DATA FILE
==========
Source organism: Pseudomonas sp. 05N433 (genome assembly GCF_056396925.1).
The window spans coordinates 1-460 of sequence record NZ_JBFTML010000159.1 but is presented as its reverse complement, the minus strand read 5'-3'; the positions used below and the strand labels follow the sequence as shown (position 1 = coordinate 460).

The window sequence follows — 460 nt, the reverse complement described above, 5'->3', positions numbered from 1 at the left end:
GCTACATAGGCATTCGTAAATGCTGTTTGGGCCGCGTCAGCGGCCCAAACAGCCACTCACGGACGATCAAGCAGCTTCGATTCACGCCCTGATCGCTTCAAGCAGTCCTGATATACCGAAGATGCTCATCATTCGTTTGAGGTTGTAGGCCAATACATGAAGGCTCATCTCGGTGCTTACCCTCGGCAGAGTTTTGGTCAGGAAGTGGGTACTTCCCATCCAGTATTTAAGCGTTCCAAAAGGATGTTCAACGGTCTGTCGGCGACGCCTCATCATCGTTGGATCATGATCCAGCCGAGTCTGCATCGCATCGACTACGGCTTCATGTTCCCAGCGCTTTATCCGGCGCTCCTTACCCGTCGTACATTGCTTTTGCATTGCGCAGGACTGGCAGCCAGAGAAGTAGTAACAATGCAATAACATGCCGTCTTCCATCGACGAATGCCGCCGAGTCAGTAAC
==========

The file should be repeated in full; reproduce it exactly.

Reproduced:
Source organism: Pseudomonas sp. 05N433 (genome assembly GCF_056396925.1).
The window spans coordinates 1-460 of sequence record NZ_JBFTML010000159.1 but is presented as its reverse complement, the minus strand read 5'-3'; the positions used below and the strand labels follow the sequence as shown (position 1 = coordinate 460).

The window sequence follows — 460 nt, the reverse complement described above, 5'->3', positions numbered from 1 at the left end:
GCTACATAGGCATTCGTAAATGCTGTTTGGGCCGCGTCAGCGGCCCAAACAGCCACTCACGGACGATCAAGCAGCTTCGATTCACGCCCTGATCGCTTCAAGCAGTCCTGATATACCGAAGATGCTCATCATTCGTTTGAGGTTGTAGGCCAATACATGAAGGCTCATCTCGGTGCTTACCCTCGGCAGAGTTTTGGTCAGGAAGTGGGTACTTCCCATCCAGTATTTAAGCGTTCCAAAAGGATGTTCAACGGTCTGTCGGCGACGCCTCATCATCGTTGGATCATGATCCAGCCGAGTCTGCATCGCATCGACTACGGCTTCATGTTCCCAGCGCTTTATCCGGCGCTCCTTACCCGTCGTACATTGCTTTTGCATTGCGCAGGACTGGCAGCCAGAGAAGTAGTAACAATGCAATAACATGCCGTCTTCCATCGACGAATGCCGCCGAGTCAGTAAC